Faculty members express dismay after transparency meeting with administration


Correction: In an earlier version of this article, The DePauw misquoted professor of history Nahyan Fancy on the increase in class sizes, Fancy said that the class sizes increased from 30 to 35.

In a meeting that was barred from media, faculty members met with President Mark McCoy and other administrators Tuesday to discuss a decrease in an expected salary hike and to urge greater transparency on the part of the administration.

The purpose of the meeting was to share with staff and faculty the current financial status of the University and to provide the faculty with information on how the budget and higher education financing works, said Glen Kuecker, professor of history

Many feel faculty members need a louder voice in the University’s financial matters.

Not everyone was satisfied with the information that was shared at the meeting. “If the administration’s goals for this meeting was to give us information, it was the same information that we’ve had every year since I’ve been here,” said Susan Hahn, English professor.

Keucker said over the past few years, faculty members have worked with administration to give faculty a greater voice in the process of recruitment, review and retention of senior administrators. Those proposals have been watered down, Keucker said.

He said that having faculty create their own proposals seems like a good idea, but when it comes to negotiating and implementing the suggestions the process begins to stall.  “As one who has been directly involved in those processes on the governance committee— I’ll be honest about it— I’ve kinda lost faith in the process,” Keucker said.

Tuesday’s meeting stemmed from an email sent to President Mark McCoy from several faculty members, in response to McCoy’s email, sent June 18, in which he notified faculty and staff that a 2 percent expected increase would be only 1 percent. In that email, McCoy also noted that salary decisions for the next academic year were being pushed back until October.

The faculty email argued against McCoy’s reasoning behind his decision, and referenced calculations made from the 2012 university budget. These computations approximated that only 1/96 of the budget used for salaries is unknown prior to the beginning of the academic school year.

And, “if the salary increases and/or faculty hiring is determined based on the fluctuations of just over one percent of the total operating budget, then we think the administration has made it abundantly clear that faculty positions and salary are literally the last thing on the administration’s mind,” the email stated.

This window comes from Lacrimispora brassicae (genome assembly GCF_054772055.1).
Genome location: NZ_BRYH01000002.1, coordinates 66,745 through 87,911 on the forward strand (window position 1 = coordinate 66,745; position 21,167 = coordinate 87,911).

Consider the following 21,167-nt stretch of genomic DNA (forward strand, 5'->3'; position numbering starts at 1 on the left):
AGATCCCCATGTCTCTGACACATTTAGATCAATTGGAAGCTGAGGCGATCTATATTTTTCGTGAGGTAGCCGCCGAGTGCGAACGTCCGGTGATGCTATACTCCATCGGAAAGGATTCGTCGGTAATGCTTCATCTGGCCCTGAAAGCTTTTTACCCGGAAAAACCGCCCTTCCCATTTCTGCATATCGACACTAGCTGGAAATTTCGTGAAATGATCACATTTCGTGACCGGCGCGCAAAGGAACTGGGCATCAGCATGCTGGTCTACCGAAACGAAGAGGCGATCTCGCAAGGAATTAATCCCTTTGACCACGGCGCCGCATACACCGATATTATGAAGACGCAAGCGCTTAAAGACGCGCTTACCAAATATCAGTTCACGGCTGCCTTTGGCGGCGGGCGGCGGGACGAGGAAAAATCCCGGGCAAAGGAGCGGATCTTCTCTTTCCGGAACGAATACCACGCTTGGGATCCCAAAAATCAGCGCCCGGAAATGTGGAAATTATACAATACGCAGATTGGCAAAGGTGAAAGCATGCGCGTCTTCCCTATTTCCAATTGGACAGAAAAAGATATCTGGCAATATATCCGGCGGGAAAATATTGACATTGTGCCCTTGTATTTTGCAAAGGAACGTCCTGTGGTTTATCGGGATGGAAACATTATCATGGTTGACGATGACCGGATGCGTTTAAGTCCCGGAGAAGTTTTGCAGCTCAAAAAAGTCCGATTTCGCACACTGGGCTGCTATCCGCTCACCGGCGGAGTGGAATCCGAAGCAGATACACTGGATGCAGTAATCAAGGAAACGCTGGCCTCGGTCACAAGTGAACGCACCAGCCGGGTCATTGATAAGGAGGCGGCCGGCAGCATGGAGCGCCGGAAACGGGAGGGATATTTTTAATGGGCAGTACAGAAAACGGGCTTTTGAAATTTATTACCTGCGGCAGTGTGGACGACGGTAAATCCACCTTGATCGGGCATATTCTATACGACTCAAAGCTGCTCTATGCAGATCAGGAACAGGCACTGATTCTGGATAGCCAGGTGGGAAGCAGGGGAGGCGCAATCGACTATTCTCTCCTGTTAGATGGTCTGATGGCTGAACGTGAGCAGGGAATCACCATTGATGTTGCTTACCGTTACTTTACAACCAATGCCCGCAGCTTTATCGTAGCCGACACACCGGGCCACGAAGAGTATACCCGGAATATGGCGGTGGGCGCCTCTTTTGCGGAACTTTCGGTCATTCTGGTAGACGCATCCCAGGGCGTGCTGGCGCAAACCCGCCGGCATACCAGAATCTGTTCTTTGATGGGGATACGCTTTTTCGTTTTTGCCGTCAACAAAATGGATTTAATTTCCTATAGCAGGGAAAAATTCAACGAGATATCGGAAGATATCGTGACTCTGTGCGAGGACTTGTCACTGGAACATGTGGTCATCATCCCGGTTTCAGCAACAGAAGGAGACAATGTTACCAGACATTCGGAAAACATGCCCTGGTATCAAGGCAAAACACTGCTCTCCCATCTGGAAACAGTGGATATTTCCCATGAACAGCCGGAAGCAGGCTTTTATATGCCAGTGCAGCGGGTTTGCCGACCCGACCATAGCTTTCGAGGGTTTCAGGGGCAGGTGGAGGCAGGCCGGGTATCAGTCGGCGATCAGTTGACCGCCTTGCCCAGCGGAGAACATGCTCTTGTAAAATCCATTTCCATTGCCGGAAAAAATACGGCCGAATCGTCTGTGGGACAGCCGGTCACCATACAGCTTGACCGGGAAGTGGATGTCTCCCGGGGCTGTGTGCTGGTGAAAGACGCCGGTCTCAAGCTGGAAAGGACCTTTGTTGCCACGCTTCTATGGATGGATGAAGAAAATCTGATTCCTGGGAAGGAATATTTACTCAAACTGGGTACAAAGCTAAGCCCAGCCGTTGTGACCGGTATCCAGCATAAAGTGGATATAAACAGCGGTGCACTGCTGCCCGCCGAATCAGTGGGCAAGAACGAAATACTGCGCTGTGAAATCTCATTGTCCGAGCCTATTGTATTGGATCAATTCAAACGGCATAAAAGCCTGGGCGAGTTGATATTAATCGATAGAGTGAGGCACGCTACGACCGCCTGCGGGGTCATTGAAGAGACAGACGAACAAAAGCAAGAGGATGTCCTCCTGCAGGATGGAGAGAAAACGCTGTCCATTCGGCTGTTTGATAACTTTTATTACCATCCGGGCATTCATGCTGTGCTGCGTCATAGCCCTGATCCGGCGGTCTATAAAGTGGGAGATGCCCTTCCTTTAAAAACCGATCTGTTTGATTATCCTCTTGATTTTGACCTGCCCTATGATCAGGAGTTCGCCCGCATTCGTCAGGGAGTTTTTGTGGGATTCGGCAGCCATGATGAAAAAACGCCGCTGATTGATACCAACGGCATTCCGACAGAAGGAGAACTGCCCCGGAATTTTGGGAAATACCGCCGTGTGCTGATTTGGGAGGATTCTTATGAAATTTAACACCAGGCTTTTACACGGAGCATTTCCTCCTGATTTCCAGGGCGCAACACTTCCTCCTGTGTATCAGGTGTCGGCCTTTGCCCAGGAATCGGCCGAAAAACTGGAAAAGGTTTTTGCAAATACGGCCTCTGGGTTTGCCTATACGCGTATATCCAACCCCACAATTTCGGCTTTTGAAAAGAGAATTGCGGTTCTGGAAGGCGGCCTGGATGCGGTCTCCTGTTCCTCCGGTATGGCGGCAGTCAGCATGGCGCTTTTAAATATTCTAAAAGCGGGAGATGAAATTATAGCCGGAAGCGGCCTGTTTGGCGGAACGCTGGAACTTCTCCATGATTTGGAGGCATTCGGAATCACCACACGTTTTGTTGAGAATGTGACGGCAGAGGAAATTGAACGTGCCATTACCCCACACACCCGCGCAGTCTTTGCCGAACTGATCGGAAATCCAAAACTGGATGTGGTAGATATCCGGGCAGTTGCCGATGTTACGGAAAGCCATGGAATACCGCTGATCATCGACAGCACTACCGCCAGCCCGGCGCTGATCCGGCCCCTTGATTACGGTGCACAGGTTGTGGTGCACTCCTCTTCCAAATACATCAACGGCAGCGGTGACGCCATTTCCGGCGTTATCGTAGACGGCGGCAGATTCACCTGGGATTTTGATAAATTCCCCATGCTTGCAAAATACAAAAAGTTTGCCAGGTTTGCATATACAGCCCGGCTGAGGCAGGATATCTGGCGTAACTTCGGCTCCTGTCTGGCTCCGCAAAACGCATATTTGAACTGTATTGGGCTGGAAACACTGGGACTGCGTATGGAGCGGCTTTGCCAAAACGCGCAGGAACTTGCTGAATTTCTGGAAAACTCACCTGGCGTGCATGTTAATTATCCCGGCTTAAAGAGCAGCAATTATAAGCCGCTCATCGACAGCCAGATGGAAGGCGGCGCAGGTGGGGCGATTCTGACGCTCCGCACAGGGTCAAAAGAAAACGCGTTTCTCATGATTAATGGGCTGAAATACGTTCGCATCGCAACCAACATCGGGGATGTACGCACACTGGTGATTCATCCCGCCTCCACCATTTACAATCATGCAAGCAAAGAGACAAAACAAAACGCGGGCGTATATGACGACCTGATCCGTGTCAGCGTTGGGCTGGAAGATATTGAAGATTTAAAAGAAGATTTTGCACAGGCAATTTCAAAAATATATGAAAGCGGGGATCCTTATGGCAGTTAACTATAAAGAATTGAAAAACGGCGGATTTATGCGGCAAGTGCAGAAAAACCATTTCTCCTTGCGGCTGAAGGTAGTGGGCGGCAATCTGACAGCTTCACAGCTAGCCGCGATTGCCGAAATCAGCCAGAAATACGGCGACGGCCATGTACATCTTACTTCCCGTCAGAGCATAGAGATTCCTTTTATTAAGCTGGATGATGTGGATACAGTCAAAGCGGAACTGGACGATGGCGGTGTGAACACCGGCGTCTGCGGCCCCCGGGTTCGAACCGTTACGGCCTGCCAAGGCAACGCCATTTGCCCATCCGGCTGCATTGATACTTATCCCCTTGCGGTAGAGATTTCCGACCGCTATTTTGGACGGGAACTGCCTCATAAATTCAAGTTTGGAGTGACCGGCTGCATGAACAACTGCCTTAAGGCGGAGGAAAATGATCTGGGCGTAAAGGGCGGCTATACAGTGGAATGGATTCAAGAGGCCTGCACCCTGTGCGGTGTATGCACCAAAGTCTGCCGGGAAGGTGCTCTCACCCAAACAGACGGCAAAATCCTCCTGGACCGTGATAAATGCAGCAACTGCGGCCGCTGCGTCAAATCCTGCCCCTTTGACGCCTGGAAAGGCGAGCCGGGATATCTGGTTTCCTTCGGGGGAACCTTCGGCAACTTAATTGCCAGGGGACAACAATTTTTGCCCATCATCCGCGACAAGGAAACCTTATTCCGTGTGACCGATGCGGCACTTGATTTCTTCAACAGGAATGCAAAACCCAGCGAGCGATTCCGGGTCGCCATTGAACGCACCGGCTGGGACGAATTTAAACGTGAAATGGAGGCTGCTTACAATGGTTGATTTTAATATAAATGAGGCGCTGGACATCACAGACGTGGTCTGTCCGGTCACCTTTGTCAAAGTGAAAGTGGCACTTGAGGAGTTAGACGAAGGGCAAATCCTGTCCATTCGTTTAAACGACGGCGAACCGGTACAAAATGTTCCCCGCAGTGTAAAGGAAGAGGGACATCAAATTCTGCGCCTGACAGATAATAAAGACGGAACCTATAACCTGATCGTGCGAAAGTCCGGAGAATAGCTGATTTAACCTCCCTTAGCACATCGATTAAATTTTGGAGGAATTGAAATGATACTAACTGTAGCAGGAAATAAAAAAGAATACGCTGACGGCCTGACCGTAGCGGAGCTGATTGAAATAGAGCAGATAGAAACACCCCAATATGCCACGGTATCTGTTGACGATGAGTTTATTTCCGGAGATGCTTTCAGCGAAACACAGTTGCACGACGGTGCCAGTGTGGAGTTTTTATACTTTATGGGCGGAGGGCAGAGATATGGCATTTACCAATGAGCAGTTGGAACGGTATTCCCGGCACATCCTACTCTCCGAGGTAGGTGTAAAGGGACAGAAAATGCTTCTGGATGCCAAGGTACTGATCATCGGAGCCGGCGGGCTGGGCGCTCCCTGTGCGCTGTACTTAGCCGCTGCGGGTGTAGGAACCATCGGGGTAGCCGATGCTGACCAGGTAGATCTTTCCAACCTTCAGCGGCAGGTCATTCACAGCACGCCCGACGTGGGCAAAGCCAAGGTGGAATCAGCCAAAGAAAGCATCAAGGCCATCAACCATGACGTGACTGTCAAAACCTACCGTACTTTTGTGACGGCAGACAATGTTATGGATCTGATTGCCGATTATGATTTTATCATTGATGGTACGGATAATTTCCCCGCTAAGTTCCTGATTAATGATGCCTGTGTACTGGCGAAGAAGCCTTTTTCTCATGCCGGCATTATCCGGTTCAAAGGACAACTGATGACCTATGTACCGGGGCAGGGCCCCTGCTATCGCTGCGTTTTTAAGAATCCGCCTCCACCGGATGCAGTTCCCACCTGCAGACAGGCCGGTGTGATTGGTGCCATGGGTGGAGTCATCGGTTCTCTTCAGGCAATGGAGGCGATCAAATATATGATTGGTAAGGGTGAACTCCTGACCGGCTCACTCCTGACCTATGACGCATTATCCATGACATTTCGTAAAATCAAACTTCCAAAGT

Nahyan Fancy, associate professor of Middle East/Comparative History and Faculty Development Coordinator, was another faculty member who signed the letter.

“It wasn’t the fact of the 1 percent salary solely that was being contested, but the explanation provided for it. Moving those decisions to October was the main point of the letter, though many other points were also raised,” Fancy said in an earlier email with The DePauw.

Some of the other points raised by the faculty in the email included the “lack of faculty replacements due to retirements,” and “the rising cost of a DPU education for students because funds are not being raised and spent appropriately.”

In an earlier interview with The DePauw, McCoy said that students would probably not be informed of budget issues as they relate to faculty. “Students have enough to focus on getting their own education, you want to make sure they have time to keep their focus.”

But Fancy disagreed, pointing out that toward the beginning of the academic year, the registrar emailed faculty to inform them that there were 90 students who still needed more classes because of the shortage of faculty members. “So now, your education is being impacted,” said Fancy. “The classes that used to have 25 now have 30. Classes that have 30 now have 35. Of course, we as faculty are very conscientious of this and we are work hard to make sure that doesn’t hurt you. But let’s be honest, it does still make an impact.”

Not only did Fancy point out the implications in the classroom, but he also referenced last spring’s racial bias incidents.

“Let’s be clear, the issues on diversity do not stand apart from this. Maltreatment, mistreatment, disregard for faculty and staff, and forcing students to pay more and more, produces very awkward and odd dynamics on campus. That has an impact on diversity and inclusion, along with many other things,” he said.

Though seven faculty members signed the email, Fancy reiterated that the letter was a collective effort. And already by the evening of last Tuesday, over 20 faculty and staff members had responded in support of the email.

Emma Mazurek contributed to this story.